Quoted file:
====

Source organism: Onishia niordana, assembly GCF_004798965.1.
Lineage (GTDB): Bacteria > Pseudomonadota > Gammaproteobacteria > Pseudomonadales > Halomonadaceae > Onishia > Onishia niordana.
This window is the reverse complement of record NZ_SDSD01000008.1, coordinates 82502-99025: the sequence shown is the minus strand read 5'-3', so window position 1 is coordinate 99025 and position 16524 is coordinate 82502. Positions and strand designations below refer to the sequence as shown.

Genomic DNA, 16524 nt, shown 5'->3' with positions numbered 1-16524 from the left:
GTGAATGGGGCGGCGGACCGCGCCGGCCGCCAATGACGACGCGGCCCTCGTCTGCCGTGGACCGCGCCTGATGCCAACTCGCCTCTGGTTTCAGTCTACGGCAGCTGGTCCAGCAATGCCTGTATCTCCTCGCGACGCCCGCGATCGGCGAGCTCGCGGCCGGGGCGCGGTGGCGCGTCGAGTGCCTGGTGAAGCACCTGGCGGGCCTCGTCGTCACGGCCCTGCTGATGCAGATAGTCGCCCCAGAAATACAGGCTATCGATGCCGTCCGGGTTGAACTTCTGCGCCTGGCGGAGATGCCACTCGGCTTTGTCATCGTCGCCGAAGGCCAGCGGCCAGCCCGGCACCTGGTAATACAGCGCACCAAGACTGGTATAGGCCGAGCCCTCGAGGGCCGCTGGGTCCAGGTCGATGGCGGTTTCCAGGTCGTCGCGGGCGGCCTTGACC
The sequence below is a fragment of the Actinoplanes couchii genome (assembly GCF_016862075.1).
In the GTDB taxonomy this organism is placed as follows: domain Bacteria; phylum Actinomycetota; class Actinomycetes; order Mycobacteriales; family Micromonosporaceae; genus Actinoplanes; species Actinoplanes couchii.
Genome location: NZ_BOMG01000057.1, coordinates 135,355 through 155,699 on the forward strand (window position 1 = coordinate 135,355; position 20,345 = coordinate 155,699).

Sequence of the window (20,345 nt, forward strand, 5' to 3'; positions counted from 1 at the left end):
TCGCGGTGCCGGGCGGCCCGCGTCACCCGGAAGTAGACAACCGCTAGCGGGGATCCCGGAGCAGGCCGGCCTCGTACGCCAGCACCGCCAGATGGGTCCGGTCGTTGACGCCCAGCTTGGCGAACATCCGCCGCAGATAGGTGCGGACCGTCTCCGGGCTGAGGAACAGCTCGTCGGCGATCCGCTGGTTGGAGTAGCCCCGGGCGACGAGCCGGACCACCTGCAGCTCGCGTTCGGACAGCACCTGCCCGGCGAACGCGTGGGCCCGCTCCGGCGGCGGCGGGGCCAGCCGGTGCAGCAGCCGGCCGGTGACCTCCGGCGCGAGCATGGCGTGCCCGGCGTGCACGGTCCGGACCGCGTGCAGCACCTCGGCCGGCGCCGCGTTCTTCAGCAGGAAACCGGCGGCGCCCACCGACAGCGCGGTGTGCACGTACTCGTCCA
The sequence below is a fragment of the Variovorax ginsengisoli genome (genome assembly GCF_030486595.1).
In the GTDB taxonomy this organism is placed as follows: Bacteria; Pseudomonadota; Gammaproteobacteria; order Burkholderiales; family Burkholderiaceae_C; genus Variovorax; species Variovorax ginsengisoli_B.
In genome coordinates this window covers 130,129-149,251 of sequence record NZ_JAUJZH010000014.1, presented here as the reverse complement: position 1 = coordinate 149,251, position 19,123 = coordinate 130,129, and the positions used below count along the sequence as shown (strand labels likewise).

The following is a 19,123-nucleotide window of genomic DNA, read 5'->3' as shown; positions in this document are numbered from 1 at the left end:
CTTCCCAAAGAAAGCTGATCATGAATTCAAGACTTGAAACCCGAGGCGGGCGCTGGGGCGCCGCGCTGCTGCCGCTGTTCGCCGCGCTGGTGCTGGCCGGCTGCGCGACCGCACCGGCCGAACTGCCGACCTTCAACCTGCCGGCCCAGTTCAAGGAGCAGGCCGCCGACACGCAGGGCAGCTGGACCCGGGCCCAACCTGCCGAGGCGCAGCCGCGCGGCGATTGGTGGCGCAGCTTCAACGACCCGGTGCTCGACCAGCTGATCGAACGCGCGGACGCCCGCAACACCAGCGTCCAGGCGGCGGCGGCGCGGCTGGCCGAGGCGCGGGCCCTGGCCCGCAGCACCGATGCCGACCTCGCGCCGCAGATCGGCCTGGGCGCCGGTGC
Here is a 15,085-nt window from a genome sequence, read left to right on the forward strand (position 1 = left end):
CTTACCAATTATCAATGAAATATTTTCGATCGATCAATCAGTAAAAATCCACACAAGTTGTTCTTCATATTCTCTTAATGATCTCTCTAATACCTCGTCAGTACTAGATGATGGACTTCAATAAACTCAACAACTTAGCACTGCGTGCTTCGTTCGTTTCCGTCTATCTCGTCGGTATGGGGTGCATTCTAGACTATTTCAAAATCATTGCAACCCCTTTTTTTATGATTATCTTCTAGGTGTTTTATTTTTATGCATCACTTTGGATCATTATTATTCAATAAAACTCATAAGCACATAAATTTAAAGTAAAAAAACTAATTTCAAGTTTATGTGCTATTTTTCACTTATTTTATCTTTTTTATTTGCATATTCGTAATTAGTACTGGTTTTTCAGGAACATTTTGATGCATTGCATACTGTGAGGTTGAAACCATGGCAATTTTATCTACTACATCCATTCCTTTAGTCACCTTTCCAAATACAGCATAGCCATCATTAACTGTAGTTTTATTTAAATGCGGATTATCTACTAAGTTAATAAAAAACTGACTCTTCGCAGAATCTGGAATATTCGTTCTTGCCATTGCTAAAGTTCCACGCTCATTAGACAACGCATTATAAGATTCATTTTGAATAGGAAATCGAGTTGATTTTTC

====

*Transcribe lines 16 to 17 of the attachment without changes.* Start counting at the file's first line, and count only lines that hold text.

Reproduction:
Here is a 15,085-nt window from a genome sequence, read left to right on the forward strand (position 1 = left end):
CTTACCAATTATCAATGAAATATTTTCGATCGATCAATCAGTAAAAATCCACACAAGTTGTTCTTCATATTCTCTTAATGATCTCTCTAATACCTCGTCAGTACTAGATGATGGACTTCAATAAACTCAACAACTTAGCACTGCGTGCTTCGTTCGTTTCCGTCTATCTCGTCGGTATGGGGTGCATTCTAGACTATTTCAAAATCATTGCAACCCCTTTTTTTATGATTATCTTCTAGGTGTTTTATTTTTATGCATCACTTTGGATCATTATTATTCAATAAAACTCATAAGCACATAAATTTAAAGTAAAAAAACTAATTTCAAGTTTATGTGCTATTTTTCACTTATTTTATCTTTTTTATTTGCATATTCGTAATTAGTACTGGTTTTTCAGGAACATTTTGATGCATTGCATACTGTGAGGTTGAAACCATGGCAATTTTATCTACTACATCCATTCCTTTAGTCACCTTTCCAAATACAGCATAGCCATCATTAACTGTAGTTTTATTTAAATGCGGATTATCTACTAAGTTAATAAAAAACTGACTCTTCGCAGAATCTGGAATATTCGTTCTTGCCATTGCTAAAGTTCCACGCTCATTAGACAACGCATTATAAGATTCATTTTGAATAGGAAATCGAGTTGATTTTTC